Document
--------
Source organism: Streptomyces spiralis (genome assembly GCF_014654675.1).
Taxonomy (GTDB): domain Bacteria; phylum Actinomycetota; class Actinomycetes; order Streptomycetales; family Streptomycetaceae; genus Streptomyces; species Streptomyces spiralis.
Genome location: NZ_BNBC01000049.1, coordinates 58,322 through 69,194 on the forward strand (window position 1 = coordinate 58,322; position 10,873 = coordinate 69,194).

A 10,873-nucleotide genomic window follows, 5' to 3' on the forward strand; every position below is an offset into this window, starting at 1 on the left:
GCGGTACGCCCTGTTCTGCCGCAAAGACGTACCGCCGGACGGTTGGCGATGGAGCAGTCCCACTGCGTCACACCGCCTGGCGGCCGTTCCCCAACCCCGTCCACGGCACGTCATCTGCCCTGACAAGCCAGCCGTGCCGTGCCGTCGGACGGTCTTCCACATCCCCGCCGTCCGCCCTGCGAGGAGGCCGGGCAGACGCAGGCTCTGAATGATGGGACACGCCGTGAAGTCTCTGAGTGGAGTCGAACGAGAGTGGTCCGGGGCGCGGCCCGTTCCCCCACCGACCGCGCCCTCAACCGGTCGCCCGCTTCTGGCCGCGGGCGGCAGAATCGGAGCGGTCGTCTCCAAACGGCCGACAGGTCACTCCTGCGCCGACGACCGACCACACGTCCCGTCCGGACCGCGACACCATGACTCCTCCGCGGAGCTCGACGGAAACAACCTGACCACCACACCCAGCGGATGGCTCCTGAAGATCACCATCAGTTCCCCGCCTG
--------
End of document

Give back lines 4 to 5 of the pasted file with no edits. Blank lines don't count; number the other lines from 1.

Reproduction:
A 10,873-nucleotide genomic window follows, 5' to 3' on the forward strand; every position below is an offset into this window, starting at 1 on the left:
GCGGTACGCCCTGTTCTGCCGCAAAGACGTACCGCCGGACGGTTGGCGATGGAGCAGTCCCACTGCGTCACACCGCCTGGCGGCCGTTCCCCAACCCCGTCCACGGCACGTCATCTGCCCTGACAAGCCAGCCGTGCCGTGCCGTCGGACGGTCTTCCACATCCCCGCCGTCCGCCCTGCGAGGAGGCCGGGCAGACGCAGGCTCTGAATGATGGGACACGCCGTGAAGTCTCTGAGTGGAGTCGAACGAGAGTGGTCCGGGGCGCGGCCCGTTCCCCCACCGACCGCGCCCTCAACCGGTCGCCCGCTTCTGGCCGCGGGCGGCAGAATCGGAGCGGTCGTCTCCAAACGGCCGACAGGTCACTCCTGCGCCGACGACCGACCACACGTCCCGTCCGGACCGCGACACCATGACTCCTCCGCGGAGCTCGACGGAAACAACCTGACCACCACACCCAGCGGATGGCTCCTGAAGATCACCATCAGTTCCCCGCCTG